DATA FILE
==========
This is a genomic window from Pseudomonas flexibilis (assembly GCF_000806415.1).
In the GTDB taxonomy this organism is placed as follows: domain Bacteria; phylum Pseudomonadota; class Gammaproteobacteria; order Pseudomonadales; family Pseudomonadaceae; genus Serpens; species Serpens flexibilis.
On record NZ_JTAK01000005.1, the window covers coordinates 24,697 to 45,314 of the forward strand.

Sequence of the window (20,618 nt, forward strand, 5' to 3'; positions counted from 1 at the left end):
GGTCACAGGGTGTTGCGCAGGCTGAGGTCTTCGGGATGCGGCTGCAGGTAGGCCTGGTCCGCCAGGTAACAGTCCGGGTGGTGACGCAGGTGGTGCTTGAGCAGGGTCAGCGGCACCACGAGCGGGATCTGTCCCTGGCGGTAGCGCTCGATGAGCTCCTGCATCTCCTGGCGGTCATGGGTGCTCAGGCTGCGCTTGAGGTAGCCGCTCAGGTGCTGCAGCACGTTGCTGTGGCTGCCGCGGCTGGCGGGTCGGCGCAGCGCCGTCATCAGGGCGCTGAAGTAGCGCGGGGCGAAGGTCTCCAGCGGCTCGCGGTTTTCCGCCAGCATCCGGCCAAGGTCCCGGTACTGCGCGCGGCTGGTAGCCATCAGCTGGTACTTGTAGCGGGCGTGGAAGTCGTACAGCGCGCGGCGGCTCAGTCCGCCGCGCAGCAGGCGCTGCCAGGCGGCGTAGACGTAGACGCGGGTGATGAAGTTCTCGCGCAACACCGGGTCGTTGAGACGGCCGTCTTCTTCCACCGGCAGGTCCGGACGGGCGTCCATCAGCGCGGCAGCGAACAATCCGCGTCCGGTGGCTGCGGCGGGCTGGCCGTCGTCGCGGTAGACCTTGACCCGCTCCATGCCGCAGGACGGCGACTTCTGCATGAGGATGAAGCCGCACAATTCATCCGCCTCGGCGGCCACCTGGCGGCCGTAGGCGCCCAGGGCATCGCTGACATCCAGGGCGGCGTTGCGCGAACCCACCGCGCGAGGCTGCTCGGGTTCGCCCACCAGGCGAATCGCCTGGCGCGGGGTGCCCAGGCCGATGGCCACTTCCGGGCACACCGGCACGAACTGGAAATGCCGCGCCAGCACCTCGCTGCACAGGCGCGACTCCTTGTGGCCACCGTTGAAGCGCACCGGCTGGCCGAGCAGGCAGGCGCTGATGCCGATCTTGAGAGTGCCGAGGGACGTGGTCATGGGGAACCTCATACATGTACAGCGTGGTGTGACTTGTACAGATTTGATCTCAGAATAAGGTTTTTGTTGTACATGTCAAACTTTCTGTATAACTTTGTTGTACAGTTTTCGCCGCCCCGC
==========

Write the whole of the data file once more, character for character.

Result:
This is a genomic window from Pseudomonas flexibilis (assembly GCF_000806415.1).
In the GTDB taxonomy this organism is placed as follows: domain Bacteria; phylum Pseudomonadota; class Gammaproteobacteria; order Pseudomonadales; family Pseudomonadaceae; genus Serpens; species Serpens flexibilis.
On record NZ_JTAK01000005.1, the window covers coordinates 24,697 to 45,314 of the forward strand.

Sequence of the window (20,618 nt, forward strand, 5' to 3'; positions counted from 1 at the left end):
GGTCACAGGGTGTTGCGCAGGCTGAGGTCTTCGGGATGCGGCTGCAGGTAGGCCTGGTCCGCCAGGTAACAGTCCGGGTGGTGACGCAGGTGGTGCTTGAGCAGGGTCAGCGGCACCACGAGCGGGATCTGTCCCTGGCGGTAGCGCTCGATGAGCTCCTGCATCTCCTGGCGGTCATGGGTGCTCAGGCTGCGCTTGAGGTAGCCGCTCAGGTGCTGCAGCACGTTGCTGTGGCTGCCGCGGCTGGCGGGTCGGCGCAGCGCCGTCATCAGGGCGCTGAAGTAGCGCGGGGCGAAGGTCTCCAGCGGCTCGCGGTTTTCCGCCAGCATCCGGCCAAGGTCCCGGTACTGCGCGCGGCTGGTAGCCATCAGCTGGTACTTGTAGCGGGCGTGGAAGTCGTACAGCGCGCGGCGGCTCAGTCCGCCGCGCAGCAGGCGCTGCCAGGCGGCGTAGACGTAGACGCGGGTGATGAAGTTCTCGCGCAACACCGGGTCGTTGAGACGGCCGTCTTCTTCCACCGGCAGGTCCGGACGGGCGTCCATCAGCGCGGCAGCGAACAATCCGCGTCCGGTGGCTGCGGCGGGCTGGCCGTCGTCGCGGTAGACCTTGACCCGCTCCATGCCGCAGGACGGCGACTTCTGCATGAGGATGAAGCCGCACAATTCATCCGCCTCGGCGGCCACCTGGCGGCCGTAGGCGCCCAGGGCATCGCTGACATCCAGGGCGGCGTTGCGCGAACCCACCGCGCGAGGCTGCTCGGGTTCGCCCACCAGGCGAATCGCCTGGCGCGGGGTGCCCAGGCCGATGGCCACTTCCGGGCACACCGGCACGAACTGGAAATGCCGCGCCAGCACCTCGCTGCACAGGCGCGACTCCTTGTGGCCACCGTTGAAGCGCACCGGCTGGCCGAGCAGGCAGGCGCTGATGCCGATCTTGAGAGTGCCGAGGGACGTGGTCATGGGGAACCTCATACATGTACAGCGTGGTGTGACTTGTACAGATTTGATCTCAGAATAAGGTTTTTGTTGTACATGTCAAACTTTCTGTATAACTTTGTTGTACAGTTTTCGCCGCCCCGC